It was the plan of another developer to demolish the former mill to save on city taxes that sparked more intense involvement a year ago. At that time, the mayor and City Planner William DePasquale said the mill gives the station district a “sense of place” and that, without the brick mill tower and its history, the district would lose its uniqueness.

Avedisian said those developers didn’t grasp the notion that the past can be a door to the future. He said private redevelopment is already taking place and new uses, such as the Ocean State Theater Company on Jefferson Boulevard and the Salve Regina satellite campus on Metro Center Boulevard, are indicative of the area’s attraction. All told, the mayor said, the station and innovation districts offer up to 3 million square feet for development, with the potential for 3,000 new jobs.

But what becomes of the former mill building remains unanswered.

While he would prefer a future for the mill building, he would not commit to saving it. He said there is no agreement that it not be razed at some point in the future.

But that’s not the plan. He does have a vision.

First, as part of the subdivision, the older section of the mill will be bifurcated from that portion of the building acquired by Dean Warehousing within the next six months.

To make the remainder of the mill a financially viable project, Integlia said it would require a 100,000-square-foot addition, for a total of 220,000 square feet, as well as extensive renovations to make it handicapped accessible. The addition would require the demolition of a single-story warehouse to the rear of the tower.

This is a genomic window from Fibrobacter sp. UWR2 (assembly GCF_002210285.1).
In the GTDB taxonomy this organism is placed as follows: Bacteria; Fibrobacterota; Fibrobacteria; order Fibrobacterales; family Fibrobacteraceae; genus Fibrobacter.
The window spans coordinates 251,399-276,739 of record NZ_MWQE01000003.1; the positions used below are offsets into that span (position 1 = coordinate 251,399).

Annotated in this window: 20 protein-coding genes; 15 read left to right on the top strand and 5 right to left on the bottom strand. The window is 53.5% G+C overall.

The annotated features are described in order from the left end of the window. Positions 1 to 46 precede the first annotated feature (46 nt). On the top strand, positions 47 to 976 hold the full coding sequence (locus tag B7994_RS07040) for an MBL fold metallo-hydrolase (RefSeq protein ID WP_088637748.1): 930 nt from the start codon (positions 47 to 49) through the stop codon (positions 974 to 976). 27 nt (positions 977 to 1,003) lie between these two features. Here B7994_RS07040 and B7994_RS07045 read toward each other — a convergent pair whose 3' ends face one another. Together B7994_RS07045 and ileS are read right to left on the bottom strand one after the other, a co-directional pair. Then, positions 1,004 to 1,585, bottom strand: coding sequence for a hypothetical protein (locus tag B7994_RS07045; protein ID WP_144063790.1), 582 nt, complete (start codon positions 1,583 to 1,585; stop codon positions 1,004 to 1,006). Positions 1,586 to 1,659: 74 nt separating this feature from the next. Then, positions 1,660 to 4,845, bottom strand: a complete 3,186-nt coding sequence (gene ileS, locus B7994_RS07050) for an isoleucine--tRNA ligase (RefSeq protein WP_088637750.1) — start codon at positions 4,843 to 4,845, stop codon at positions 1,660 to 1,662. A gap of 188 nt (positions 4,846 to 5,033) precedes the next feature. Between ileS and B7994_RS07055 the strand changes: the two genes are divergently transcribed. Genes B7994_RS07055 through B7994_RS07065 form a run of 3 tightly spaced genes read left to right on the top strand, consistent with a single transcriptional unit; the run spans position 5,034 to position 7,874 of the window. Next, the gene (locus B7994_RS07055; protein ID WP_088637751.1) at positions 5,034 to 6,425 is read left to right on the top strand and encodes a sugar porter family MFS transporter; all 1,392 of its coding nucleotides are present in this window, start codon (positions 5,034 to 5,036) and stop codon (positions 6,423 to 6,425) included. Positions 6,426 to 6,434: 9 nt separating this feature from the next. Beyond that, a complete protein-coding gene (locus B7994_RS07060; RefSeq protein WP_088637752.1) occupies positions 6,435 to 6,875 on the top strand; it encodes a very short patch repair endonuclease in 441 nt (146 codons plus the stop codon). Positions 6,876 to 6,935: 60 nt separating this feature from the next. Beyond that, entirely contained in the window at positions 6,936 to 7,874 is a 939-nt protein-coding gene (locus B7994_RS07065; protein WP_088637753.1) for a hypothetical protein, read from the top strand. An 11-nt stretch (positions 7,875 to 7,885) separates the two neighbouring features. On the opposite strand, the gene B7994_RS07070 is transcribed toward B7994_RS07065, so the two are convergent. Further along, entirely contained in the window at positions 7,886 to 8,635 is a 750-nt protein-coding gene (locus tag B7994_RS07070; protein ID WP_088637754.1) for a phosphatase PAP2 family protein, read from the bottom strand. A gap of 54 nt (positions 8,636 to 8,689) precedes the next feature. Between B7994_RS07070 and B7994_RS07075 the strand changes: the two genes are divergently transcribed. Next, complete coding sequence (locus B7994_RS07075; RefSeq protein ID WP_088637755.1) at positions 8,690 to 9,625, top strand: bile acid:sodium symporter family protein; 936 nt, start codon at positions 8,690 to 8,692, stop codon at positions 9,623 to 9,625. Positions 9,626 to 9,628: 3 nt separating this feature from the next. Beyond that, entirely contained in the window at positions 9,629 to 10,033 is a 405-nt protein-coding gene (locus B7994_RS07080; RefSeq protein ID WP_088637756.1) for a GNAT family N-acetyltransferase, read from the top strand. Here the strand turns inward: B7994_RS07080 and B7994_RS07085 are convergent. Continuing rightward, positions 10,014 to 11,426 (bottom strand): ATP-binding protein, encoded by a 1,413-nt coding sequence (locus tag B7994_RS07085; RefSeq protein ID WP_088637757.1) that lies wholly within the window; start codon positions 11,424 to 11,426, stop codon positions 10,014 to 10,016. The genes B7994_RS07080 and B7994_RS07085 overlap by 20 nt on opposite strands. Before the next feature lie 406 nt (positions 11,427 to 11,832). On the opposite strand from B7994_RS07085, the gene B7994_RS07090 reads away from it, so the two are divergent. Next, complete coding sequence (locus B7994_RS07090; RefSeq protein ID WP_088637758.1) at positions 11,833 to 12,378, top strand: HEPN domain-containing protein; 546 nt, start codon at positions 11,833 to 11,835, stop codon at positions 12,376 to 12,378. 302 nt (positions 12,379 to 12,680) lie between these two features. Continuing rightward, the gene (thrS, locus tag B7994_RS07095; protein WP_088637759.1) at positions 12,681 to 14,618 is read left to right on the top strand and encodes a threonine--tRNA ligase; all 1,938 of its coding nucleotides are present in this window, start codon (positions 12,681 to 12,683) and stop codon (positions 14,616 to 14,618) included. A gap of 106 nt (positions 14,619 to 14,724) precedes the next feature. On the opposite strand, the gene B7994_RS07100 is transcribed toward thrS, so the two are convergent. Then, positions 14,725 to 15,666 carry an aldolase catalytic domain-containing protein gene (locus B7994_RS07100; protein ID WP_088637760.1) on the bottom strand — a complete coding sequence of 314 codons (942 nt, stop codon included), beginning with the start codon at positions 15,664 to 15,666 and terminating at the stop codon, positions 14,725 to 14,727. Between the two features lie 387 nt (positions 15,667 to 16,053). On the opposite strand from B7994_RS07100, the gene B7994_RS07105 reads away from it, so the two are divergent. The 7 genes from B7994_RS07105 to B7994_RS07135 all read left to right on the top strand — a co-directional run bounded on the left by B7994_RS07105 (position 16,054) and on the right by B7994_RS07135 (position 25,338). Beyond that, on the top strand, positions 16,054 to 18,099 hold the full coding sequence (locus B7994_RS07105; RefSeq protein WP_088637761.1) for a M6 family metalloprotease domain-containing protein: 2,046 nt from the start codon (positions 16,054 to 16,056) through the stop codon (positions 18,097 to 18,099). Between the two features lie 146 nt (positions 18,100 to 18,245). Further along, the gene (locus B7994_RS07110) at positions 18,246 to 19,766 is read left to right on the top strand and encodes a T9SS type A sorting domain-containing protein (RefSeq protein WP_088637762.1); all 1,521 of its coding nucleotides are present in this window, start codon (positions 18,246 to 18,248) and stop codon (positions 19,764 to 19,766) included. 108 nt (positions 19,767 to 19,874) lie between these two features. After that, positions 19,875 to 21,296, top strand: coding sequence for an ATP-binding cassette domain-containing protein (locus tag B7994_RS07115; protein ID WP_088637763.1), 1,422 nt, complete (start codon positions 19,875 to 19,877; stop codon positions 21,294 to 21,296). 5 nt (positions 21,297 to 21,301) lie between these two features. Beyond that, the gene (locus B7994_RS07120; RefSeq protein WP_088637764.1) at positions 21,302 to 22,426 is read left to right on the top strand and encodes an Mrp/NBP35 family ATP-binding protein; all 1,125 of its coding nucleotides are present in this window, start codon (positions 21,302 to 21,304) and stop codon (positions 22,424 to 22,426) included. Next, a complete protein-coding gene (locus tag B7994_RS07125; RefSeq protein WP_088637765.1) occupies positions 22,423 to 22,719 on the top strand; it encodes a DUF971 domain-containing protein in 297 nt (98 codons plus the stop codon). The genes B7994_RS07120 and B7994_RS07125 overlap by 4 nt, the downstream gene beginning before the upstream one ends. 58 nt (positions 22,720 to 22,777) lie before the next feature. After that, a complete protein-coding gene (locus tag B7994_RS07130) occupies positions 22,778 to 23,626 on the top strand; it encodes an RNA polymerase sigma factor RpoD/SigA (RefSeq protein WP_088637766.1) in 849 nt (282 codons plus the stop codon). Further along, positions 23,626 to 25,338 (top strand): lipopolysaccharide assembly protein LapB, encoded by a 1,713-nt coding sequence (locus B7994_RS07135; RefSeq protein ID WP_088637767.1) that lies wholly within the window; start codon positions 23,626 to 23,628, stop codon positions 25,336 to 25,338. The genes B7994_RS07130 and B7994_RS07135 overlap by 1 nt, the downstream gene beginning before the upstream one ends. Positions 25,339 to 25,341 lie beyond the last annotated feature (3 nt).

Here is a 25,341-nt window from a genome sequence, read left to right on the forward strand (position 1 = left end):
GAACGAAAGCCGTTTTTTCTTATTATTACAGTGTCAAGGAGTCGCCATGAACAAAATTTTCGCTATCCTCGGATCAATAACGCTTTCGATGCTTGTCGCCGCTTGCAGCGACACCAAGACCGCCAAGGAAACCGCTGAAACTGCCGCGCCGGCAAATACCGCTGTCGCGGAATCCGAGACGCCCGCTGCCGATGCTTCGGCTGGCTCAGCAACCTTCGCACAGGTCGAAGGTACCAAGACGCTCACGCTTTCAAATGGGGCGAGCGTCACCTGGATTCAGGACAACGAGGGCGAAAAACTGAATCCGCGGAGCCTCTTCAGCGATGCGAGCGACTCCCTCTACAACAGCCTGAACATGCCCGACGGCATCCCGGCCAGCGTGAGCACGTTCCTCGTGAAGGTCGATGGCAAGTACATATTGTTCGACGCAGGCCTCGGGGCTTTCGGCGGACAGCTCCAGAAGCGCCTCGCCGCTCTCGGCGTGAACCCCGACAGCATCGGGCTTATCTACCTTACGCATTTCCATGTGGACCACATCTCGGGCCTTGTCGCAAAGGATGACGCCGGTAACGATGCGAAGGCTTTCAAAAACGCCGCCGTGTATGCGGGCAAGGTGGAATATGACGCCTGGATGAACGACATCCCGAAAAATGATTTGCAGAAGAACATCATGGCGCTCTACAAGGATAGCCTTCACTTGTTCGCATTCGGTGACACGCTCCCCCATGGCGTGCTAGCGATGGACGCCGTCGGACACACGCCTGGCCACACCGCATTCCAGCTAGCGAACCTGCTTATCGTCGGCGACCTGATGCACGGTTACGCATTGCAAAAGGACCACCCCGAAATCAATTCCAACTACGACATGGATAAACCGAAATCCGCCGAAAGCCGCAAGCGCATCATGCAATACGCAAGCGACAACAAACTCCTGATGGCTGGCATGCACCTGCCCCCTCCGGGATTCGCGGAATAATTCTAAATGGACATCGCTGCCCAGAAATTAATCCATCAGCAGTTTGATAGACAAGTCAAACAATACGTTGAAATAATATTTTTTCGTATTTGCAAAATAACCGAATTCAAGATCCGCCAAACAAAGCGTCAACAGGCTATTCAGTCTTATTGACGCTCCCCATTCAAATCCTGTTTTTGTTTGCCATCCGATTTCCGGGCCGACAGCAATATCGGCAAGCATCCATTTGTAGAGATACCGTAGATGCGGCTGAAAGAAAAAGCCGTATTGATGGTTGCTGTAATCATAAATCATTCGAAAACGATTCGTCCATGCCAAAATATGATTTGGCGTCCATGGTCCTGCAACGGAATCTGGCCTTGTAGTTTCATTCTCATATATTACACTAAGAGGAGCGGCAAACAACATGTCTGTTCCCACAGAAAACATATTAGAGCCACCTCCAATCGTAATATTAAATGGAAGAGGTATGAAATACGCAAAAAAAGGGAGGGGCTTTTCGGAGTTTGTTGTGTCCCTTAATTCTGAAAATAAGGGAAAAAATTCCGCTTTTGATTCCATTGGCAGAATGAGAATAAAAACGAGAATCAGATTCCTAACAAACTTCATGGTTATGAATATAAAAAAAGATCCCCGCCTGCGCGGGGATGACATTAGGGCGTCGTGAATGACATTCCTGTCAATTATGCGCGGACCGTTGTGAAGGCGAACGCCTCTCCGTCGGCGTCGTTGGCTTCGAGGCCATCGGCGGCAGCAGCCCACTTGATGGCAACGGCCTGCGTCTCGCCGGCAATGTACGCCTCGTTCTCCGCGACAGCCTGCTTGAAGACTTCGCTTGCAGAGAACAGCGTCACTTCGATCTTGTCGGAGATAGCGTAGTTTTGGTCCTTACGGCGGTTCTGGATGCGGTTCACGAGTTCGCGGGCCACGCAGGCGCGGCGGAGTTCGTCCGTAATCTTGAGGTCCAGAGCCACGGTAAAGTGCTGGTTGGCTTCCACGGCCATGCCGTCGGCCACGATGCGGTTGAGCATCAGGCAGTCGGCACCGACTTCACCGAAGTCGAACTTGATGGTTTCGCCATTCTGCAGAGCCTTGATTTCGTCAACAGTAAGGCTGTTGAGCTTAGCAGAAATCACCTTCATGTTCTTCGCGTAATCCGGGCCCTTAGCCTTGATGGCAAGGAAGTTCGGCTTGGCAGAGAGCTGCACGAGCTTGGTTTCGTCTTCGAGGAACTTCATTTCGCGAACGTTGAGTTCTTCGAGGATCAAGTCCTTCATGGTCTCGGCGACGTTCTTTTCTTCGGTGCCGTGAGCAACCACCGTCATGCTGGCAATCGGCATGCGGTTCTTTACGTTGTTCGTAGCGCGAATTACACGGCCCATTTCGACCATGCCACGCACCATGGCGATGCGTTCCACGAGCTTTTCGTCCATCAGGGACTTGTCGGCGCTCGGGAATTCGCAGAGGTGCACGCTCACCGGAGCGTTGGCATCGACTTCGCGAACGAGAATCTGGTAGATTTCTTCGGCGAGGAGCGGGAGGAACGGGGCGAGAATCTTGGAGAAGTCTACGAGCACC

Also envisioned is a land bridge to the Interlink so the garage could be used for off-street parking and provide pedestrian access to the station district and the airport on the opposite side of the tracks. Integlia put that cost in the range of $40 million to $50 million.

He said historic preservation tax credits would be helpful, although, from questions asked, there doesn’t appear to be any promises at this time. Integlia expects it could be six months to a year before a plan emerges, but uses could range from residences to a hotel.

Lewis hailed the state’s investment in the infrastructure as a catalyst for private investment and development. He said the next stage to state development in the area is to improve pedestrian access and improvements to the connector as the gateway to the state.

Recent activity over the Leviton property is sparking interest.

Bradford S. Dean, executive vice president, said that, soon after acquiring the building, he received a call from a major big box outlet asking if he would be interested in selling.

That’s not in the plan. The warehousing and distribution company, which is already operating from the property, had sought to buy the building in the past but got nowhere.

The company has already launched on a $1 million program to replace sections of the roof and “making it look like a new building.” The company will be relocating many of its Cumberland operations to Warwick. Dean estimated the company would add 30 to 35 new jobs as a result of its acquisition.


Comments
1 comment on this item

I am not sure if the "Engine for development" has been proven yet. So far the only engines that come to mind are those with empty passenger cars leaving the station, at a cost of $270 Million for construction of the garage.